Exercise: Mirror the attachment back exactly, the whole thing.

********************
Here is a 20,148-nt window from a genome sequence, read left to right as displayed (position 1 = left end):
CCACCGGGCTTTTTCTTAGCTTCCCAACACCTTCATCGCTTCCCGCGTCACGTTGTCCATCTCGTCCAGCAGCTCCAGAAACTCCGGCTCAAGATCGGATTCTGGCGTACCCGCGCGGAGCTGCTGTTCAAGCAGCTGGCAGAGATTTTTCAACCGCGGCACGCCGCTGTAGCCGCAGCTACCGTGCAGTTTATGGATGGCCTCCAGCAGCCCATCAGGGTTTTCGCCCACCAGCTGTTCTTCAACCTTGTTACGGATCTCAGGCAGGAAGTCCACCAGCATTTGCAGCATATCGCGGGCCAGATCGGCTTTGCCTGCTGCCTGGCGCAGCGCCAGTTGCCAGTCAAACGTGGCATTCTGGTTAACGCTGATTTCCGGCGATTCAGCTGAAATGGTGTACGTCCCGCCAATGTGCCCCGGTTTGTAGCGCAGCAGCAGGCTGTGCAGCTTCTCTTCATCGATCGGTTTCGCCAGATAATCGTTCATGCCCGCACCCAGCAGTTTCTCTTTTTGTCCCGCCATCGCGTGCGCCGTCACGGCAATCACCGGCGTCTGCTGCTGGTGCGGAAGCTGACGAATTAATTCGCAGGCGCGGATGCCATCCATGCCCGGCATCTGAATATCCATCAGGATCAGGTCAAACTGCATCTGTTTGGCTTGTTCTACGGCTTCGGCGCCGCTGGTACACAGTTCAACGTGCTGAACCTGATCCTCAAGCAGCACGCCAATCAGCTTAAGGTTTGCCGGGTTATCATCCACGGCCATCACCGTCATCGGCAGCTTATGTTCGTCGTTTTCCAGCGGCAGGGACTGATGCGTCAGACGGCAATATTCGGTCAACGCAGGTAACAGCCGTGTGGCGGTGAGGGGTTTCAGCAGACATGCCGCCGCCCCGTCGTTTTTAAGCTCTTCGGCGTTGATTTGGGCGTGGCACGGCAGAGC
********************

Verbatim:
Here is a 20,148-nt window from a genome sequence, read left to right as displayed (position 1 = left end):
CCACCGGGCTTTTTCTTAGCTTCCCAACACCTTCATCGCTTCCCGCGTCACGTTGTCCATCTCGTCCAGCAGCTCCAGAAACTCCGGCTCAAGATCGGATTCTGGCGTACCCGCGCGGAGCTGCTGTTCAAGCAGCTGGCAGAGATTTTTCAACCGCGGCACGCCGCTGTAGCCGCAGCTACCGTGCAGTTTATGGATGGCCTCCAGCAGCCCATCAGGGTTTTCGCCCACCAGCTGTTCTTCAACCTTGTTACGGATCTCAGGCAGGAAGTCCACCAGCATTTGCAGCATATCGCGGGCCAGATCGGCTTTGCCTGCTGCCTGGCGCAGCGCCAGTTGCCAGTCAAACGTGGCATTCTGGTTAACGCTGATTTCCGGCGATTCAGCTGAAATGGTGTACGTCCCGCCAATGTGCCCCGGTTTGTAGCGCAGCAGCAGGCTGTGCAGCTTCTCTTCATCGATCGGTTTCGCCAGATAATCGTTCATGCCCGCACCCAGCAGTTTCTCTTTTTGTCCCGCCATCGCGTGCGCCGTCACGGCAATCACCGGCGTCTGCTGCTGGTGCGGAAGCTGACGAATTAATTCGCAGGCGCGGATGCCATCCATGCCCGGCATCTGAATATCCATCAGGATCAGGTCAAACTGCATCTGTTTGGCTTGTTCTACGGCTTCGGCGCCGCTGGTACACAGTTCAACGTGCTGAACCTGATCCTCAAGCAGCACGCCAATCAGCTTAAGGTTTGCCGGGTTATCATCCACGGCCATCACCGTCATCGGCAGCTTATGTTCGTCGTTTTCCAGCGGCAGGGACTGATGCGTCAGACGGCAATATTCGGTCAACGCAGGTAACAGCCGTGTGGCGGTGAGGGGTTTCAGCAGACATGCCGCCGCCCCGTCGTTTTTAAGCTCTTCGGCGTTGATTTGGGCGTGGCACGGCAGAGC